What are Mitigating Circumstances for Crimes in North Carolina?

Charlotte Criminal Lawyer Brad Smith answers the question: “When can I post on Social media about my ongoing case?”


If you are facing criminal charges in North Carolina, your potential sentence for the offense could be reduced if “mitigating circumstances” are found. In North Carolina, felony sentences depend on whether any mitigating or aggravating circumstances exist.

It is critical to consult with a Charlotte criminal defense attorney to determine whether any mitigating circumstances are present in your case.


gavel-Mitigating-factors-Charlotte-Mooresville-Monroe-Criminal-Defense-Lawyer-300x200Mitigating vs. Aggravating Circumstances for Crimes

The standard sentence imposed on a defendant in North Carolina can be either reduced by mitigating factors or enhanced by aggravating ones. The court will consider both mitigating and aggravating circumstances, if any, prior to sentencing.

The prosecution must prove beyond a reasonable doubt that aggravating circumstances in a defendant’s case outweigh mitigating ones. Meanwhile, the defendant has the burden of proof to show that mitigating factors outweigh the aggravating ones.

Then, the judge or jury will have to determine whether the prosecution or the defendant has met their burden.


What are Mitigating Circumstances in North Carolina?

North Carolina courts recognize a plethora of mitigating circumstances to mitigate a defendant’s sentence. However, the list of mitigating circumstances is not exhaustive, which is why you should talk to a Charlotte criminal defense lawyer to identify potential mitigating factors in your particular case.

Also, do keep in mind that mitigating circumstances tend to be somewhat subjective and case-by-case specific. The following list of mitigating factors can be found in North Carolina General Statute 15A-1340.16(e). Mitigating circumstances may exist if the defendant:

  • Committed the offense under compulsion, duress, coercion, or threat;
  • Played an insignificant role in the commission of the crime;
  • Had a mental or physical condition that significantly reduced his or her culpability;
  • Has made full or substantial restitution to the plaintiff (the victim);
  • Assisted in the arrest or conviction of another felon or testified on behalf of the prosecution;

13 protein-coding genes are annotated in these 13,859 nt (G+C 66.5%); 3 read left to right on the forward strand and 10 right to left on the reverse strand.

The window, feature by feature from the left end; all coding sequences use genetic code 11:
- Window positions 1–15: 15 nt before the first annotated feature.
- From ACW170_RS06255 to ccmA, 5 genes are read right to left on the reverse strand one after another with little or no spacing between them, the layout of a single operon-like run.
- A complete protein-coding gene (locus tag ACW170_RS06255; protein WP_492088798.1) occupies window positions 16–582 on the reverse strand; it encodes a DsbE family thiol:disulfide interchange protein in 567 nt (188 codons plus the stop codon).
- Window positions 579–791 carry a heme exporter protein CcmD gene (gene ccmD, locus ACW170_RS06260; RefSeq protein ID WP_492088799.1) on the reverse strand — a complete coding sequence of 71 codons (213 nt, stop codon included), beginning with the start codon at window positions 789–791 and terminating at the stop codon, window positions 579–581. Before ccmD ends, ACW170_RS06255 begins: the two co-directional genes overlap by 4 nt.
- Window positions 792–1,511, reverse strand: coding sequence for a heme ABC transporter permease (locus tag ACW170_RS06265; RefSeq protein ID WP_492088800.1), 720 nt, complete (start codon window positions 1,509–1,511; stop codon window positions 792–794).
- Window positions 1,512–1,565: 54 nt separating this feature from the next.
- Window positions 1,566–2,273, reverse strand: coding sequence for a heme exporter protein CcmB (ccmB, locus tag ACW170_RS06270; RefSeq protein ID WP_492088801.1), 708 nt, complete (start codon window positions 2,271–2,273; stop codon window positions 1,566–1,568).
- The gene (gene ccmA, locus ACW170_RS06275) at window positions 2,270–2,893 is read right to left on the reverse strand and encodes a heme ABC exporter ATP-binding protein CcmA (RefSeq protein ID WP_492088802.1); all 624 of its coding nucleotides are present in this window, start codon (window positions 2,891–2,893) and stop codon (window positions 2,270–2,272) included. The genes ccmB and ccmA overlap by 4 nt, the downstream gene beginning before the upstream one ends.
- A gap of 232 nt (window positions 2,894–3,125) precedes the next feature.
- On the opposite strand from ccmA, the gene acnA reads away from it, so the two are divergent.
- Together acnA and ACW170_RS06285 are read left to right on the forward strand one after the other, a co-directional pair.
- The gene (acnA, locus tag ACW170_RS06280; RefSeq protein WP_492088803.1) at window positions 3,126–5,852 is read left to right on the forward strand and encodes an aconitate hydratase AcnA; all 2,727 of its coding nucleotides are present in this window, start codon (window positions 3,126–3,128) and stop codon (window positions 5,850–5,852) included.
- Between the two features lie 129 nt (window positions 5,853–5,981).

• Was provoked into the commission of the offense;
  • Could not reasonably foresee the resulting negative consequences, including causing or threatening serious bodily injury;
  • Reasonably believed that his or her conduct was lawful;
  • Voluntarily acknowledged the commission of the offense before the arrest or at an early stage of the criminal process;
  • Has a good reputation in the community where he or she lives;
  • Is a minor and has reliable supervision;
  • Has been honorably discharged from the Armed Forces;
  • Has accepted responsibility for his or her wrongdoing;
  • Supports the victim’s family;
  • Has a healthy family support system in the community;
  • Has a positive employment history;
  • Has entered or completed a drug or alcohol treatment program after the arrest;
  • Has a favorable treatment prognosis;
  • The defendant’s culpability for the offense was significantly reduced by his or her age, immaturity, or limited mental capacity; or
  • The victim, who was at least 16 years of age, voluntarily participated in the defendant’s conduct or consented to it (e.g., applicable in sex crimes).

Would you like to learn how mitigating circumstances might impact your criminal case? Speak with our Charlotte criminal defense attorney to analyze your specific case and identify any potential mitigating circumstances.

Contact Arnold & Smith, PLLC, to discuss mitigating circumstances in your case. Call our lawyers at Arnold & Smith, PLLC, at (704) 370-2828 to evaluate your options or fill out our contact form. Now taking cases throughout North Carolina with offices in Uptown Charlotte, Mooresville and Monroe.







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